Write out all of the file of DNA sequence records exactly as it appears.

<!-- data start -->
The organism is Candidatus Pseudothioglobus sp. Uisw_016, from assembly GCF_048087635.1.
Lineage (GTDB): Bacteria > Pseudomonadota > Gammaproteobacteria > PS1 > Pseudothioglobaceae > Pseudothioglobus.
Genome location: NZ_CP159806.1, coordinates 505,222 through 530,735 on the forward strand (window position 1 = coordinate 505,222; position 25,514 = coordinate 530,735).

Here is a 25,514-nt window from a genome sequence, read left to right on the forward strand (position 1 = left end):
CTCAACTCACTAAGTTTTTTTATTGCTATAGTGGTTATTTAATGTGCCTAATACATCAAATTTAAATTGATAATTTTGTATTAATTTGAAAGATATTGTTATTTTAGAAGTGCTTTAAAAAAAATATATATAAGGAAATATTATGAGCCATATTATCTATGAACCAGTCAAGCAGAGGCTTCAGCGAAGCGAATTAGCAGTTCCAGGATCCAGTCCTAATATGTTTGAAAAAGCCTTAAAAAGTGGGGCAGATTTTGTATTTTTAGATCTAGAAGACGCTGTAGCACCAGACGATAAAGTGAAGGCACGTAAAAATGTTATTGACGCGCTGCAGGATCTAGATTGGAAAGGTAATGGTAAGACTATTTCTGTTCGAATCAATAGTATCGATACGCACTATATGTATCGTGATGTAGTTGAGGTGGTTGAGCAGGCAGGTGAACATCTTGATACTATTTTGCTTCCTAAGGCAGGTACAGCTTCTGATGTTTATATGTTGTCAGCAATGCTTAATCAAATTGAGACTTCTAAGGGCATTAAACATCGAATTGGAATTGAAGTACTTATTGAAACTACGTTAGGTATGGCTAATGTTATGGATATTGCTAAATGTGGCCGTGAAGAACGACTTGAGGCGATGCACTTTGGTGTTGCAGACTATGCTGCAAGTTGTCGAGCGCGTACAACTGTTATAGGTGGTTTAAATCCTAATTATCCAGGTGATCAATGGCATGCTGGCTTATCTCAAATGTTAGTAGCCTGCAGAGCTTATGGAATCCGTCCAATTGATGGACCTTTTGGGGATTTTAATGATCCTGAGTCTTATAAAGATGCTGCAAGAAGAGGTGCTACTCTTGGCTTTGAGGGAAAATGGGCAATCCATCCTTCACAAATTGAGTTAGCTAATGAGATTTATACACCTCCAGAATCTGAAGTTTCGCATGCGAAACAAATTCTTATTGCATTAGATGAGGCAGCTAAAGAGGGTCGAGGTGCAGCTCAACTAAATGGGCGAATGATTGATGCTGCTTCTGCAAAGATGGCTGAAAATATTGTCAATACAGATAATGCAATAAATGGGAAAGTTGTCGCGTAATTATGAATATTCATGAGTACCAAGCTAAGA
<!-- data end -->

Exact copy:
The organism is Candidatus Pseudothioglobus sp. Uisw_016, from assembly GCF_048087635.1.
Lineage (GTDB): Bacteria > Pseudomonadota > Gammaproteobacteria > PS1 > Pseudothioglobaceae > Pseudothioglobus.
Genome location: NZ_CP159806.1, coordinates 505,222 through 530,735 on the forward strand (window position 1 = coordinate 505,222; position 25,514 = coordinate 530,735).

Here is a 25,514-nt window from a genome sequence, read left to right on the forward strand (position 1 = left end):
CTCAACTCACTAAGTTTTTTTATTGCTATAGTGGTTATTTAATGTGCCTAATACATCAAATTTAAATTGATAATTTTGTATTAATTTGAAAGATATTGTTATTTTAGAAGTGCTTTAAAAAAAATATATATAAGGAAATATTATGAGCCATATTATCTATGAACCAGTCAAGCAGAGGCTTCAGCGAAGCGAATTAGCAGTTCCAGGATCCAGTCCTAATATGTTTGAAAAAGCCTTAAAAAGTGGGGCAGATTTTGTATTTTTAGATCTAGAAGACGCTGTAGCACCAGACGATAAAGTGAAGGCACGTAAAAATGTTATTGACGCGCTGCAGGATCTAGATTGGAAAGGTAATGGTAAGACTATTTCTGTTCGAATCAATAGTATCGATACGCACTATATGTATCGTGATGTAGTTGAGGTGGTTGAGCAGGCAGGTGAACATCTTGATACTATTTTGCTTCCTAAGGCAGGTACAGCTTCTGATGTTTATATGTTGTCAGCAATGCTTAATCAAATTGAGACTTCTAAGGGCATTAAACATCGAATTGGAATTGAAGTACTTATTGAAACTACGTTAGGTATGGCTAATGTTATGGATATTGCTAAATGTGGCCGTGAAGAACGACTTGAGGCGATGCACTTTGGTGTTGCAGACTATGCTGCAAGTTGTCGAGCGCGTACAACTGTTATAGGTGGTTTAAATCCTAATTATCCAGGTGATCAATGGCATGCTGGCTTATCTCAAATGTTAGTAGCCTGCAGAGCTTATGGAATCCGTCCAATTGATGGACCTTTTGGGGATTTTAATGATCCTGAGTCTTATAAAGATGCTGCAAGAAGAGGTGCTACTCTTGGCTTTGAGGGAAAATGGGCAATCCATCCTTCACAAATTGAGTTAGCTAATGAGATTTATACACCTCCAGAATCTGAAGTTTCGCATGCGAAACAAATTCTTATTGCATTAGATGAGGCAGCTAAAGAGGGTCGAGGTGCAGCTCAACTAAATGGGCGAATGATTGATGCTGCTTCTGCAAAGATGGCTGAAAATATTGTCAATACAGATAATGCAATAAATGGGAAAGTTGTCGCGTAATTATGAATATTCATGAGTACCAAGCTAAGA